Saturday 25 March, 2006

Die Welt, 25.03.2006

"France is Dorian Gray." The paper prints an essay by French writer Cecile Wajsbrot, in which she describes the deep insecurity of a country that refuses to acknowledge the history of the 20th century. "After 1945, France leapt out into the abyss as if it still had firm ground under its feet. It continued to live as if nothing had transpired, as if it had all never happened, the war, Vichy, the collaboration, the deportation and extermination of the Jews. 1945 was not a watershed in French history, certainly no more than 1939. Despite the end of the collaboration in 1944 and the subsequent wave of cleansing, despite some convulsions, continuity prevailed. Some Vichy laws remained after 1945 and are still in force today. Some of the institutions set up by the Vichy regime still exist: the personal identification card, mother's day, the national police, the national film centre... France did not change at all after 1945."

The 4th Berlin Biennale opened on Friday and led visitors down the length of Berlin's gallery-strewn Auguststraße, through a former Jewish girls' school, the Ballhaus or dance hall, a church and a number of private apartments.

Niklas Maak, in the Frankfurter Allgemeine Zeitung, was pleasantly surprised by the event. "There was a widespread assumption that curator Marizio Cattelan, who is famous for his burlesques, would turn the Biennale into some hyper-extroverted and ironically splintered bazaar for art and slapstick of every shape and form. But the opposite is the case. This Biennale is enormously precise, melancholy and almost unnervingly serious about pathos, shock and catharsis through art. What the curators (the other two being Ali Subotnick and Massimiliano Gioni) are attempting is a deep archaeological probe into the shaky foundations of the new Berlin, into its lost destinies and histories – and into art's history of seeing and showing."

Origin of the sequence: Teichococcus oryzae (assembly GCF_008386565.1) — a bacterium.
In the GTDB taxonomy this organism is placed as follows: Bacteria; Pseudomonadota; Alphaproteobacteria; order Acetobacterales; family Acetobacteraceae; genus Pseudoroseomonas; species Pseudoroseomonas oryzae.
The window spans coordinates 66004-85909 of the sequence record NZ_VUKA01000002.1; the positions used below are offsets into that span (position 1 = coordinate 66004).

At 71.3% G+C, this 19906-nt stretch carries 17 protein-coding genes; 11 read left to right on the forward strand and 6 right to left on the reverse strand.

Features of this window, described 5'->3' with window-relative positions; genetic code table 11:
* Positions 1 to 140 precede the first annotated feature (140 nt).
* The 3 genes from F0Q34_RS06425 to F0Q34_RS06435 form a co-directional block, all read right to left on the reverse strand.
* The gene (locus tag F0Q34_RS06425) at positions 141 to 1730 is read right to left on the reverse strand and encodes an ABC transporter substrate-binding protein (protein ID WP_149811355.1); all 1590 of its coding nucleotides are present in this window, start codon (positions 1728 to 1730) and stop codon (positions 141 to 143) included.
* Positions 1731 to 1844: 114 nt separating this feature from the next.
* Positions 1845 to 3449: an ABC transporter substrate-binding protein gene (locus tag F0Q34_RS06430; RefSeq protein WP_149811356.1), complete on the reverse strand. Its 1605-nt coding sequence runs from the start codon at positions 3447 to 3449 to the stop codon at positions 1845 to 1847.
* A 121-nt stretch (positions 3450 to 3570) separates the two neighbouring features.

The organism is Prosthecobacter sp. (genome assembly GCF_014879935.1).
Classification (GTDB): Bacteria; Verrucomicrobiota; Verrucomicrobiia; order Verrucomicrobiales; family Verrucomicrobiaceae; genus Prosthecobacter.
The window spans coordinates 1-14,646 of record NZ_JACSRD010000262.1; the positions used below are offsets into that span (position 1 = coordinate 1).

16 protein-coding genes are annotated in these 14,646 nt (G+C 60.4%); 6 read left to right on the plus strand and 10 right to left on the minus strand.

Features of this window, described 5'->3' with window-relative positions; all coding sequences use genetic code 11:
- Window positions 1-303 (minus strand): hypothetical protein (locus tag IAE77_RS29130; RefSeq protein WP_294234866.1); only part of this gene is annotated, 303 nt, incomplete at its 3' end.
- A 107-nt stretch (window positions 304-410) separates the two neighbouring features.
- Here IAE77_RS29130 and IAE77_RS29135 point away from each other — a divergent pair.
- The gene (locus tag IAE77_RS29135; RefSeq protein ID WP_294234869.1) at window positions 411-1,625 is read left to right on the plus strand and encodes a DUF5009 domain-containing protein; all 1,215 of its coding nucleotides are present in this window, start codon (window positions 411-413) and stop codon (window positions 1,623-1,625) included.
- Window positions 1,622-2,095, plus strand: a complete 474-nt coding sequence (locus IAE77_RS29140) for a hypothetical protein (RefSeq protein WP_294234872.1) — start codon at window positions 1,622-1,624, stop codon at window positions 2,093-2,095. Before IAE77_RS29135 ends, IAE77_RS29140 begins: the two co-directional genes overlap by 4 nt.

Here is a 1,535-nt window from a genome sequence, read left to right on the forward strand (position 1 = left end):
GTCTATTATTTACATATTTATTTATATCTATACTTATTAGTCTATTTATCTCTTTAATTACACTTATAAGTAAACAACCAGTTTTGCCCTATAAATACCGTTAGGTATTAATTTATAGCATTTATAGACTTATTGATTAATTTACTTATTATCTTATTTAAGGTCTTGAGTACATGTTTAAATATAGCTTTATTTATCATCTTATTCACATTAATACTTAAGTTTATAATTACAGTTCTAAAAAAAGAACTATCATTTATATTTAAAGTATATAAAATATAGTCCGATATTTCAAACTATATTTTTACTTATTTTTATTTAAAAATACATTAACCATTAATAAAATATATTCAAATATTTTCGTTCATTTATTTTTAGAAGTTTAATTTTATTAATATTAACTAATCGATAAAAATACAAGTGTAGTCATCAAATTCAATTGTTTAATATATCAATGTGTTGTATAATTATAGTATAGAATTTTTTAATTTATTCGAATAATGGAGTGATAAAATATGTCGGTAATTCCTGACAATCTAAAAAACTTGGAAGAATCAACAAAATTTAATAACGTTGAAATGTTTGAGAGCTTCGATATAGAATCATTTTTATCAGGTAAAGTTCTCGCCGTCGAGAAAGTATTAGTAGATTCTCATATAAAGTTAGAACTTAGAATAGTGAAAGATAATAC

Jörg Heiser, writing in the Süddeutsche Zeitung, found the Biennale "mercilessly consequential in two respects. Firstly it never once wavers from its thematic keynotes: paranoia, unheimlichkeit and depression. And secondly it is predominantly curated with reference to specific works rather than general oeuvres. ... Within its broad thematic outline of existential questioning, the strategy of making an unsentimental return to psychoanalysis and Surrealism, and of keeping a tight sceptical lid on all throbbing forebodings of disaster and conspiracy lurking behind normality has by and large succeeded."

But in the Tageszeitung, Harald Fricke is a little taken aback by the lack of political content. "It's a long time since an exhibition went so all-out for effect, monopolising the viewer with obsessive phantasmagoria. After the last documenta exhibition which was intended as proof of contemporary art's political know-how, and the 3rd Biennale curated by Ute Meta Bauer in 2004, which was set up as an urban sociology theme park, Gioni, Subotnick and Cattelan have parted ways with the primacy of theory." - let's talk european